By CHRIS CHAE & KRISHNA KHAWANI
“I am invisible, understand, simply because people refuse to see me.”
– H.G. Wells, The Invisible Man
There are people at this school, a certain community in fact, that are often not seen, their efforts overlooked. They’re in the 1000’s building doing their own chores, they’re in the library helping out Mr. Frat, and most noticeably, they’re in your classrooms doing your recycling. We’re talking about the UHS Special Education Program and their vocational jobs.
The Special Education Vocational Training Program is mainly run by Mr. Ryan Leal, an Educational Specialist for the Moderate to Severe. As part of this program, Mr. Leal makes sure to expose these students to as much of the real world as possible, whether it be through jobs in the classroom and around campus or on off-campus excursions.
“For some of our students, we focus on a functional skills curriculum to enable them to interact in their communities and achieve independence, even if it means they don’t go through the traditional college experience,” Mr. Leal said.
Instead of following suit like the rest of the UHS population, these students take part in a transitional program that seeks to teach independence and functional skills. The program mainly focuses on ways that it can help its students thrive in the real world, teaching a variety of skills ranging from hygiene care to gardening instruction to cooking their own meals. Even these vocational duties are set up to mimic a real job, requiring students to clock in and out, and use a rotational system to expose students to new skills. By having daily tasks to complete, each student is taught responsibility and other core values.
The Recycling Program is one of the more public responsibilities that the Special Education class takes on. The students are in the Office and Libraries on Mondays during 4th period, 700/200 buildings on Tuesday during 4th period, 500/900/1000 buildings on Wednesdays during 3rd period, and the 300/400 buildings on Friday during 3rd period. They take your blue recycling bins and empty them out into a big pile to be sent to recycling centers later. If you notice them, while you are free to give a greeting or maybe even a high five, do not help them. They are fully capable students who take great pride in their ability to work for themselves. This vocational training is meant to encourage and practice independence and responsibility, and to take away from that would be an insult. The work that the students put into the recycling is all recycled back into their own benefits. Not only do they learn valuable life skills, but whatever money gained from recycling goes back into financing their Prom.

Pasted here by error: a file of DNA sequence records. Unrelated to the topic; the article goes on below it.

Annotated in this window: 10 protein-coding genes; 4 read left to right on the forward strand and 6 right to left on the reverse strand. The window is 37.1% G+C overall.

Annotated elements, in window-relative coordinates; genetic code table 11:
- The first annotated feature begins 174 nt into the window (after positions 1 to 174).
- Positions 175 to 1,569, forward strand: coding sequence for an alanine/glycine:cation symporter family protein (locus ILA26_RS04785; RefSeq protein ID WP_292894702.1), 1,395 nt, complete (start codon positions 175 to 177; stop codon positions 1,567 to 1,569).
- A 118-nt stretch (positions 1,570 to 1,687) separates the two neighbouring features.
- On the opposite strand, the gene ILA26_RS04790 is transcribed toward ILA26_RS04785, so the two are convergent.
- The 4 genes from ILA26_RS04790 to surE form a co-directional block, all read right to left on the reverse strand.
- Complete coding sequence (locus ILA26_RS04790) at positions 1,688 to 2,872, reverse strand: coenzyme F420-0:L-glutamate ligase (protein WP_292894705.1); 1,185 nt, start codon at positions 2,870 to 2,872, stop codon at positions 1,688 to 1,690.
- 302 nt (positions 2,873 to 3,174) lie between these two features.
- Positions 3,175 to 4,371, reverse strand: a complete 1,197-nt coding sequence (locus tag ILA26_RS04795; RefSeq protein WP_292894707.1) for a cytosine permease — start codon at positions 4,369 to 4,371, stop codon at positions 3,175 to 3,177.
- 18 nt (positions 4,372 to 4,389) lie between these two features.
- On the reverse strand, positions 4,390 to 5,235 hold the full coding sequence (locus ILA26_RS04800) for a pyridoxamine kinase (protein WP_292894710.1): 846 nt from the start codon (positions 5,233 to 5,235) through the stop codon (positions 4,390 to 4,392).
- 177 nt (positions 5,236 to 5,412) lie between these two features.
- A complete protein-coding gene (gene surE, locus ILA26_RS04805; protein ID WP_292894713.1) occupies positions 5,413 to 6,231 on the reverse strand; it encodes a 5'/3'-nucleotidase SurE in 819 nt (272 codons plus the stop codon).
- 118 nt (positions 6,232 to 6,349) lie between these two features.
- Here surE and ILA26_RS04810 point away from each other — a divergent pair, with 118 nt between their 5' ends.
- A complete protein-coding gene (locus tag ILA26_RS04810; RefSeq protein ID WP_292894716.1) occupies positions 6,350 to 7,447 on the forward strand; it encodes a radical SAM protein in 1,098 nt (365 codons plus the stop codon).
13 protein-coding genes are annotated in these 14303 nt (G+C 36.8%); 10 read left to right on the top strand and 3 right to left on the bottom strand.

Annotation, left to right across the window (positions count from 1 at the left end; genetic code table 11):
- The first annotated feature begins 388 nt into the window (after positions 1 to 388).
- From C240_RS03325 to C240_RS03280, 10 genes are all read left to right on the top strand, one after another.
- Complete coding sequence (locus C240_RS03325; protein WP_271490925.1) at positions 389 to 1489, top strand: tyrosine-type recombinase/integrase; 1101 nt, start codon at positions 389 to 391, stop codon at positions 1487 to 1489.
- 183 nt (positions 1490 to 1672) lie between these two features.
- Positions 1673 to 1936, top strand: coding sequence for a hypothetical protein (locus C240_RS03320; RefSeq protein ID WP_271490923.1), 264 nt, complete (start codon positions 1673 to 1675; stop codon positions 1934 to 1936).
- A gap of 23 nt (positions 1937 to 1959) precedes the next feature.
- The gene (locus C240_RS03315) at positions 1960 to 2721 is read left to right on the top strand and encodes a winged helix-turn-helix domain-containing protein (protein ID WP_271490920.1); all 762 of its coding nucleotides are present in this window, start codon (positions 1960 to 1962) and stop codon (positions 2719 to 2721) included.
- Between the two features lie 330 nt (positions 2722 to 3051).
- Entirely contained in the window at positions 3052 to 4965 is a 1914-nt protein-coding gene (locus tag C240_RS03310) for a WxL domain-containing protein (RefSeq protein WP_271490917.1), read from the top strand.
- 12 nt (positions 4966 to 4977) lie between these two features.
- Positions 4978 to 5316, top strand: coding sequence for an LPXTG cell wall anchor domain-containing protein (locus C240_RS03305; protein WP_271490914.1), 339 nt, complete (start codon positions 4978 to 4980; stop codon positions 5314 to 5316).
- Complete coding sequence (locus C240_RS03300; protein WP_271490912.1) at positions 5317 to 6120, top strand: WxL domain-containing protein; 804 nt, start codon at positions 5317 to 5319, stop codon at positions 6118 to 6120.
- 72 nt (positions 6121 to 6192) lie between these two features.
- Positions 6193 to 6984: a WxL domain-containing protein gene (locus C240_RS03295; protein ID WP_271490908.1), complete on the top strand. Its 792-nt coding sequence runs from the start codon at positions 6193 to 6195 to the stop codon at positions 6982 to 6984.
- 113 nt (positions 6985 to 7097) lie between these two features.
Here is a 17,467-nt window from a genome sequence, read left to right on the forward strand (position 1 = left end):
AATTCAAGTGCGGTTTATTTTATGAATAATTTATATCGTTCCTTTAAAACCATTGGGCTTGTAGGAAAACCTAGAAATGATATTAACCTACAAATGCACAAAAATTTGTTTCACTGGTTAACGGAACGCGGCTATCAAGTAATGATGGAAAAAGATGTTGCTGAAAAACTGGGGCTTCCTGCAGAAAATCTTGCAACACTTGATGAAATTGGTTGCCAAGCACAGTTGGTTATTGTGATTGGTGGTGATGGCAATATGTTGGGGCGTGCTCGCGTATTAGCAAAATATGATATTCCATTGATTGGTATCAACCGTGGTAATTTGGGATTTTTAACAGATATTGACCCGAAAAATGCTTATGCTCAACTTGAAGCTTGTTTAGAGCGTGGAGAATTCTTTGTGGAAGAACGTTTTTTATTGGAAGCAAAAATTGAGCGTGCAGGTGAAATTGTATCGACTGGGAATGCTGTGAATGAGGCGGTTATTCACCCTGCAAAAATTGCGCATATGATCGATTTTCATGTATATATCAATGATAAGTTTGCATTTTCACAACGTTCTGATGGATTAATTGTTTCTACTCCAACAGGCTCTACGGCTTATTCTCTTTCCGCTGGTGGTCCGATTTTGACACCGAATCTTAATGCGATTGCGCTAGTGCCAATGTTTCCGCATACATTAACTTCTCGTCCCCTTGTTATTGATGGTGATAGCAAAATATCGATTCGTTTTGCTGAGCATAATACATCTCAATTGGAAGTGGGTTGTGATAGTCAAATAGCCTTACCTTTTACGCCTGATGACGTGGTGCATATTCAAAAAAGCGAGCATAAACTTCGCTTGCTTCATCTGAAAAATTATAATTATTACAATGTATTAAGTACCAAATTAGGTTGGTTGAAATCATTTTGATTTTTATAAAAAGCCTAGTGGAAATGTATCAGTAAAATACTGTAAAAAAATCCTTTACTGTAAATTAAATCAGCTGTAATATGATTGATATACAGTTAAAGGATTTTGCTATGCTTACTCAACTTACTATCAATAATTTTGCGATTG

“The Prom is a very special event for the kids and we really go all out,” Mr. Leal said.
From a fancy dinner to limousine transportation and a very fun dance to top it all off, the Prom is a big event for the special education students. Through Prom, the special education students can see the fruits of their own work. While this event is very special, Mr. Leal and other instructors often have to pay money out of their own pockets to fund it. However, last year, Señora Fox and Mrs. Bunch were instrumental in raising funds for the program. ASB, along with school administration, has been very supportive of the program and has allowed it to continue helping students.
In addition to basic classroom and personal responsibilities, the program allows students to experience life through off-campus excursions. These excursions teach valuable lessons, allowing students to become more independent as they grow older.
“When we go off campus, it helps the students become familiar with their surroundings, and teaches them how to navigate the world,” Mr. Leal said. “The lessons could be as simple as crossing the street, remembering bus routes, or how to manage money wisely, but every one of them prepares these kids for the future.”
These students live in our community and school, and their efforts deserve to be noticed. If you see these students who work not only for themselves but also for the community, acknowledge them. The special education vocational training program is one of positivity that can teach a lesson to everyone. For the special education students, they learn independence and functional jobs while helping the community around them. For the students watching, they learn a lesson in humility and gratitude. And that’s what education is all about: learning.